Anyway, it came from a surplus auction and the only info I have is that it is a "Dual-Trace Triggered Sweep Oscilloscope". It didn't have much info and I couldn't read the small print on the tag to see much but from the P/N, I think it may be a 60MhZ unit.... then again, maybe not.... it's been about 30 years since I have even looked at a scope to buy for personal use so I've been out of the loop for a bit.
I wondered if anyone had heard of or had any info on one of these that might shed some light for me. Capabilities, durability, company reputation, etc.
I was looking for one to work on my 10, 11, and 12 meter rigs, primarily but possibly others as my collection expands.
the Voice of the Ozarks
Posted: Thursday 27th Mar 2008, 19:40
I'm looking to get some test equipment also, I have no idea what to get, up until now I have just been doing tune ups and a few mods, and am wanting to get further into repairs, as all of our repair shops in this area are dissapearing, and I have been getting more and more radios to work on but don't have the right equipment, and have no idea what to get.
I need to know what to look for in a scope, signal generators, and anything else I would need to get going. Give me a few model numbers to check out so I know what to look for.
For examle, I have a few radios here now that have recieve problems, and 1 that has output audio issues.
Someone told me I should get or make a signal tracer, and get a tone generator for recieve.
Let me know what you think.
Posted: Tuesday 16th Dec 2008, 19:11
I was at the TRW swap meet a few weeks ago. I was able to buy a Bird 43 meter in perfect condition for $175. the slugs were another $40 each.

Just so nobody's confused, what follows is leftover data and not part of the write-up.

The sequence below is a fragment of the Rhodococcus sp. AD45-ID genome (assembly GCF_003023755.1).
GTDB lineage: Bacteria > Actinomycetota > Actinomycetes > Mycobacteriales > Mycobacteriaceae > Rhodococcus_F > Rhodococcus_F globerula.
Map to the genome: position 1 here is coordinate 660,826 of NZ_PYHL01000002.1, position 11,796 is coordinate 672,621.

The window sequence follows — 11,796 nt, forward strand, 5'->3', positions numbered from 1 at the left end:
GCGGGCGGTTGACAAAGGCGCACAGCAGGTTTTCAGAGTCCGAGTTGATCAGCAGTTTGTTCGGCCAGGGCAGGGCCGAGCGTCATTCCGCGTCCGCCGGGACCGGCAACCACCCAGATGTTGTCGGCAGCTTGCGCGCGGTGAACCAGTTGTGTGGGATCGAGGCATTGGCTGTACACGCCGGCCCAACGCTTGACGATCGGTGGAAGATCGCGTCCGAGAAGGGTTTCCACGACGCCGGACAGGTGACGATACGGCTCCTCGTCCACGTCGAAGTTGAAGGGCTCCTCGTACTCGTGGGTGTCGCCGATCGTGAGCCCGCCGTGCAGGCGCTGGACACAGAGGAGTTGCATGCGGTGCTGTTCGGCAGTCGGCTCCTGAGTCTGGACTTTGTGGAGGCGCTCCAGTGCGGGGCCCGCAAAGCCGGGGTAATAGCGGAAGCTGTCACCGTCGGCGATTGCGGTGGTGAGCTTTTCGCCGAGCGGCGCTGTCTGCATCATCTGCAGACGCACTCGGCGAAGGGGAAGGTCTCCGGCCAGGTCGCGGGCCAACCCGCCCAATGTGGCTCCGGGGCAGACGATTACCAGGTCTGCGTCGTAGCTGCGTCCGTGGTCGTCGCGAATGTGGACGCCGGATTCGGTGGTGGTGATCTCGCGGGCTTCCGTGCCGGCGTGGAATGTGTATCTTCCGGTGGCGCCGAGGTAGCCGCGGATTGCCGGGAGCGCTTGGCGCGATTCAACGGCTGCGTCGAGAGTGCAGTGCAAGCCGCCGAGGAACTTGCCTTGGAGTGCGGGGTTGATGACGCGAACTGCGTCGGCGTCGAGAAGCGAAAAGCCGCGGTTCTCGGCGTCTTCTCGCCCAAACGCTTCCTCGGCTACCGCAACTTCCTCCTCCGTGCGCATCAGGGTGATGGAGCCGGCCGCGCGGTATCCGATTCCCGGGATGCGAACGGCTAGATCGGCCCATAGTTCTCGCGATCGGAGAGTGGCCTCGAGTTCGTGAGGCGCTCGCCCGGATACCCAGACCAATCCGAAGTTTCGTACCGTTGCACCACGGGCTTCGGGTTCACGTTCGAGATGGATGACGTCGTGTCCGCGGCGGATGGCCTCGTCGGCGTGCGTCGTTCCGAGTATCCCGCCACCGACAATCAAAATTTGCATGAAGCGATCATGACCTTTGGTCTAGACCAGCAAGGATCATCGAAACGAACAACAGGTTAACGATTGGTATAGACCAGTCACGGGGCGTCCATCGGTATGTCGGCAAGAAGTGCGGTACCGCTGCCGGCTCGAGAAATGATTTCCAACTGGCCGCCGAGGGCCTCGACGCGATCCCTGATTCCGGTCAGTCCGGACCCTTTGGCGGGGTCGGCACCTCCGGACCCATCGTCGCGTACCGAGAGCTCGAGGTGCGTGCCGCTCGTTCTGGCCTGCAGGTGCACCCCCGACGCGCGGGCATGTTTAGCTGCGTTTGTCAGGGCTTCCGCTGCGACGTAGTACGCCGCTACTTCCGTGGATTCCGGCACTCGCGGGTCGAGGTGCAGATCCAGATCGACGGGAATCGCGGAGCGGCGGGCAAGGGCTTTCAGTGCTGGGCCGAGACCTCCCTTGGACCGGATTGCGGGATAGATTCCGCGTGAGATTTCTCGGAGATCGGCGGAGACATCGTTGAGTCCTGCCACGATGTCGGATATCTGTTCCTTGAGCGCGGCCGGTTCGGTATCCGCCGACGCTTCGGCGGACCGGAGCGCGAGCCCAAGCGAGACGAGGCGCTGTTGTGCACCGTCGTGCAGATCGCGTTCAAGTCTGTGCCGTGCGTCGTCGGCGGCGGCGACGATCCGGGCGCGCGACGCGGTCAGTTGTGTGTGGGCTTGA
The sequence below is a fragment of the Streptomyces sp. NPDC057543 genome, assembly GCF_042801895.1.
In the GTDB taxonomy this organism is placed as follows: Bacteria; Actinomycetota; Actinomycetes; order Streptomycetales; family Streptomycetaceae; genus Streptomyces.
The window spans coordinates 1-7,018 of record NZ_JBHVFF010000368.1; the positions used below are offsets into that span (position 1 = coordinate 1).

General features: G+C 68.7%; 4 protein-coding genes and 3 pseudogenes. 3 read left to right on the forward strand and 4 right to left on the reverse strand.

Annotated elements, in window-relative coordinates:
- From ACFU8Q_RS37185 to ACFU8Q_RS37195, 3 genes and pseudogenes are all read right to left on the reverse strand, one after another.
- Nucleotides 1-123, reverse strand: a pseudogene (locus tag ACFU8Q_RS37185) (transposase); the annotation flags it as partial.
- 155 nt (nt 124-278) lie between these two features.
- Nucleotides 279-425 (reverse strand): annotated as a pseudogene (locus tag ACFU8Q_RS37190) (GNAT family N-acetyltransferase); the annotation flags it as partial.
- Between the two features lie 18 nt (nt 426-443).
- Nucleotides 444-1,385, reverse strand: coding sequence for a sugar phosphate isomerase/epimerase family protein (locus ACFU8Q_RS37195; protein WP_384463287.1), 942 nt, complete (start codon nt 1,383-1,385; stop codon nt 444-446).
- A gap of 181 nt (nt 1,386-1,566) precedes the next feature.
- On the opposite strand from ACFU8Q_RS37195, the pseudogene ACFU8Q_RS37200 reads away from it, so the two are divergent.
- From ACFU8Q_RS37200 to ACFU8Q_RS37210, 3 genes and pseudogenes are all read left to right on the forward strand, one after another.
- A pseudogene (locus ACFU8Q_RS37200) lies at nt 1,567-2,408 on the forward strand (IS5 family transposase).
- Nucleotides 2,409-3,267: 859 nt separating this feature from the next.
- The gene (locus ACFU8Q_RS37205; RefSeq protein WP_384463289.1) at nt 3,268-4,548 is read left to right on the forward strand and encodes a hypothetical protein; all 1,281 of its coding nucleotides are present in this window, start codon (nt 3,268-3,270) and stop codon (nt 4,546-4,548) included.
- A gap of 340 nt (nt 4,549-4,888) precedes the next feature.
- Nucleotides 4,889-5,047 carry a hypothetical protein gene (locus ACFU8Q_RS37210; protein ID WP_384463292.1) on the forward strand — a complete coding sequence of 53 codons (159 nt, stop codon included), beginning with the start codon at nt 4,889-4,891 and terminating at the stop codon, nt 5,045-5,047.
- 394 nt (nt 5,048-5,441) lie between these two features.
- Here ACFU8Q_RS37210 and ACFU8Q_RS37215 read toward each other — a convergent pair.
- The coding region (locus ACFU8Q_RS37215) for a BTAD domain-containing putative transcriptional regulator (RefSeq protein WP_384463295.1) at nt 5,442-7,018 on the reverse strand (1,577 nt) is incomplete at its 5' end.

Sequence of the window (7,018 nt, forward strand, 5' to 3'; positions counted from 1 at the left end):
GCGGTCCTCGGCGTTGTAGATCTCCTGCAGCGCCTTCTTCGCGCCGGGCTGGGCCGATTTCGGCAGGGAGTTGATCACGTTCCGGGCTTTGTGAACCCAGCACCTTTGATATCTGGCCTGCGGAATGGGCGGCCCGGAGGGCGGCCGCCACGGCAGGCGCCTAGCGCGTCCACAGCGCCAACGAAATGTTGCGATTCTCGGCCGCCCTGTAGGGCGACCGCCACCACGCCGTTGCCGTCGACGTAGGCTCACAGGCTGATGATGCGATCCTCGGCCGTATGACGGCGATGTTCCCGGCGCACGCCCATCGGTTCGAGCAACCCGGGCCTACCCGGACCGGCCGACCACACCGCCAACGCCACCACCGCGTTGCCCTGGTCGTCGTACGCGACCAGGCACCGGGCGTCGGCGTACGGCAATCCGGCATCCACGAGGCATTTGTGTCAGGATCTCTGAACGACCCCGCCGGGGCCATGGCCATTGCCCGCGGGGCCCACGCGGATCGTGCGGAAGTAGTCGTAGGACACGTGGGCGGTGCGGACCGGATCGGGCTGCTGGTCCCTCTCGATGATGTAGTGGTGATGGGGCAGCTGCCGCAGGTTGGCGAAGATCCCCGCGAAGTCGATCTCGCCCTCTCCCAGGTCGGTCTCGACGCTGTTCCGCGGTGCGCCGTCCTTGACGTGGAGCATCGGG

there was this guy selling Tektronix oscilloscopes for $20 each. he had a whole truck load of these things. all of it was all junk.
I bought a RF Generator for $10.00 from this guy. I ended up spending $30 to fix it. I changed out all the electrolytic capacitors, and the FET and other transistors. the thing will hold a + or - 200hz.
as to what you were saying about low end RF Generators, I don't want to try and squeeze any more out of it.
Posted: Wednesday 17th Dec 2008, 16:01
does any body know where to get service manuals and circuit diagrams for BK Precision equipment.
Posted: Sunday 4th Jan 2009, 4:22
Hope this helps http://www.freeinfostuff.com/
Brian's info page.
Posted: Thursday 29th Jan 2009, 6:18
I am looking for a manual for an old BK Precision 2005A RF generator. I paid $10.00 for the thing. I rebuilt it and it's much more stable.
I was able to get the owers manual for the 2005B. it is close, but it's not the same. a schematic would be nice.
the people at BK Precision are a little stingy with information about their equipment. they don't want to give out information on their older equipment. they just tell you to bring it in for an up grade trade in credit.
Posted: Sunday 1st Feb 2009, 7:57
Have you tried www.bkmanuals.com
? or www.surplussales.com
They have a large selection of service and owners manuals.
Re: test equipment
Posted: Saturday 30th May 2009, 8:31
A lot of companies have all of their stock online so you can be updated on products they have. I know that TekNet Electronics
not only sells all kinds of used test equipment, but also buys- which is a plus since I know a lot of people are strapped for cash right now. So if you have some laying around, contact them.
Re: test equipment
Posted: Saturday 11th Sep 2010, 6:58
Another good site to try for test equipment and repair is http://www.testequipmentrepair.com
They work with a lot of different categories and brands.